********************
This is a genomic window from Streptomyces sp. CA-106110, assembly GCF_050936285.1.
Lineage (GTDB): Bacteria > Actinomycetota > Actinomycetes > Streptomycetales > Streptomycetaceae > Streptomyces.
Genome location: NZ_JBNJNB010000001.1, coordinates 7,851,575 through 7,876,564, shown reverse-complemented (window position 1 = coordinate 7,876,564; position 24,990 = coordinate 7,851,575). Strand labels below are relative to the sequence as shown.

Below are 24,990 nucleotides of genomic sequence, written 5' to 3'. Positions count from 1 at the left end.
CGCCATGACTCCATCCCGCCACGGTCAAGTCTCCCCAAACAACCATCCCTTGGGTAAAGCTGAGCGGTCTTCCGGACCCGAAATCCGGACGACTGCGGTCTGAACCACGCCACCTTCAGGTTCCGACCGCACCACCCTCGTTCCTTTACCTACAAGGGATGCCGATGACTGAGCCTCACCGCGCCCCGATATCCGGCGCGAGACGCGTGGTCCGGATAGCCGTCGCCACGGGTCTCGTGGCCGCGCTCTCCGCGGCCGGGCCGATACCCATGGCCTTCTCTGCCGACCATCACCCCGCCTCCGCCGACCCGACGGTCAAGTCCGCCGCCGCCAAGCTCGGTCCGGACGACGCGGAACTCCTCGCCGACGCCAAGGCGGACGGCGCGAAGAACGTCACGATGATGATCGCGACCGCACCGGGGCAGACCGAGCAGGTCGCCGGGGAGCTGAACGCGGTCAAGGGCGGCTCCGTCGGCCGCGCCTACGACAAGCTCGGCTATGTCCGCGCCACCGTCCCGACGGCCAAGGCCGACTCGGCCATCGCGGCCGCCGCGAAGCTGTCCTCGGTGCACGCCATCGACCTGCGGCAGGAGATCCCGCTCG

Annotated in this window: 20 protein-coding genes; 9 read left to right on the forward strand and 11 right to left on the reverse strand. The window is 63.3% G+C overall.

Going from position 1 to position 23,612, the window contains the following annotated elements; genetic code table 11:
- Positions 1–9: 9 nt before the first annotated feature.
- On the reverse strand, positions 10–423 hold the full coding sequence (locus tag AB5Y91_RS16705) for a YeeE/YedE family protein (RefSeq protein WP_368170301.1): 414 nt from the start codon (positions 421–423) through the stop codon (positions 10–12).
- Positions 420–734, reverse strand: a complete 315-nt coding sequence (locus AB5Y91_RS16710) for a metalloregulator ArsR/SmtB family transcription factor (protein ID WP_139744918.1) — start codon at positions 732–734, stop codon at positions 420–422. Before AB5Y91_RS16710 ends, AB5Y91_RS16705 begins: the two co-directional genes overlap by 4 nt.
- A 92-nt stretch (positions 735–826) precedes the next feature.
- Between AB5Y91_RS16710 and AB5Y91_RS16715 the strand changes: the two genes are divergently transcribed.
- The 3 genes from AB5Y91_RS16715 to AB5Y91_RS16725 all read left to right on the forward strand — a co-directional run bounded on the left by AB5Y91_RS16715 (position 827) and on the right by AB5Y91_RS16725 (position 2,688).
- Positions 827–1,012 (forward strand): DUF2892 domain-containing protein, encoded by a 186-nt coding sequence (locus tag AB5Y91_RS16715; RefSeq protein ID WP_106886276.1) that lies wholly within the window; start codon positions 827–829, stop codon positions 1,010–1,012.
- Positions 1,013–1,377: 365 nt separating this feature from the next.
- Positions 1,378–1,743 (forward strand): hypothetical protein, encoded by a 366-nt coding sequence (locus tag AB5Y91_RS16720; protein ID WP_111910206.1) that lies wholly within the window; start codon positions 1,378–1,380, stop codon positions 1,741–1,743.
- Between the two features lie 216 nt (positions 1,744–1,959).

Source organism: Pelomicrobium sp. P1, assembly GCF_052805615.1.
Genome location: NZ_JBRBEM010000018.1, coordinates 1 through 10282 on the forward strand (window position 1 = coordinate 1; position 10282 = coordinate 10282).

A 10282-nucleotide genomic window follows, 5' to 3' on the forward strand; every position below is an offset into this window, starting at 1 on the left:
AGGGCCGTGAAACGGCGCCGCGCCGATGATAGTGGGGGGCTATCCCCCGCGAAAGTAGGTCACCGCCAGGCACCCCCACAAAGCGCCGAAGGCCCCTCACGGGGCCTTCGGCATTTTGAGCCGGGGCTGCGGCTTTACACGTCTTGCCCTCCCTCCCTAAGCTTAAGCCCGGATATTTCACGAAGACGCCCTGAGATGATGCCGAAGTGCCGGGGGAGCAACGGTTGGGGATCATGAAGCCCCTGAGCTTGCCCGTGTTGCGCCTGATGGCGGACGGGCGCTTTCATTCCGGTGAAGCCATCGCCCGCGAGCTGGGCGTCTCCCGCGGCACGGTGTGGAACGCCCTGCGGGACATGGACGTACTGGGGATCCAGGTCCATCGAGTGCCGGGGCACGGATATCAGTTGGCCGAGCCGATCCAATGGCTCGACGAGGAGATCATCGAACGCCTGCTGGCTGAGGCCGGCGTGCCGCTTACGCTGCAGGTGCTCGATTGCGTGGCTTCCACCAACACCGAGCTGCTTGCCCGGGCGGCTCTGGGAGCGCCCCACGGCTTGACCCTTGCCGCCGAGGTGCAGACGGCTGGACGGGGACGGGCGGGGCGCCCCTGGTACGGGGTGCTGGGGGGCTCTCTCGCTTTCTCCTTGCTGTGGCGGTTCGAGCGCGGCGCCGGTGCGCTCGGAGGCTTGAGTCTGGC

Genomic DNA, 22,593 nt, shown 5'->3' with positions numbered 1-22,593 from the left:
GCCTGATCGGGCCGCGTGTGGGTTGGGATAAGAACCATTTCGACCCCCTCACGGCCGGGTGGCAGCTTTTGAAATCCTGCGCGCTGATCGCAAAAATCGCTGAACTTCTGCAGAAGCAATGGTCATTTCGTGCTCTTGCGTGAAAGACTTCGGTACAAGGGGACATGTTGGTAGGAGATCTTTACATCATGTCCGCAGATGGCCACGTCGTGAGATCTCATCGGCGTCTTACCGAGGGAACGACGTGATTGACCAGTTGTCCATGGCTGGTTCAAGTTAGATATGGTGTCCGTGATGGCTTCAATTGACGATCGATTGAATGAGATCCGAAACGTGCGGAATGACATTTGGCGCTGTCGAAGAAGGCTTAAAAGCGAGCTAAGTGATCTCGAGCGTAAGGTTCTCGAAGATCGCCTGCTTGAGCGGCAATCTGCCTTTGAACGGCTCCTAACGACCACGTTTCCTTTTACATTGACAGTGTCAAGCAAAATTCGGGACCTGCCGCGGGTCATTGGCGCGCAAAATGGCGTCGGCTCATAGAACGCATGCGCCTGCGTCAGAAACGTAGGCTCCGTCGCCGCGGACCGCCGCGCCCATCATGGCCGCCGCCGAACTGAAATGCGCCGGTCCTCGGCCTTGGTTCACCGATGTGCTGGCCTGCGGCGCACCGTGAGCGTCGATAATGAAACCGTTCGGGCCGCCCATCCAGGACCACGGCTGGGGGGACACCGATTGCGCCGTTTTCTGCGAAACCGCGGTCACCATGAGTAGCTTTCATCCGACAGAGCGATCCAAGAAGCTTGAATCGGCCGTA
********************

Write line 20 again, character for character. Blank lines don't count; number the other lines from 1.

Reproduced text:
A 10282-nucleotide genomic window follows, 5' to 3' on the forward strand; every position below is an offset into this window, starting at 1 on the left: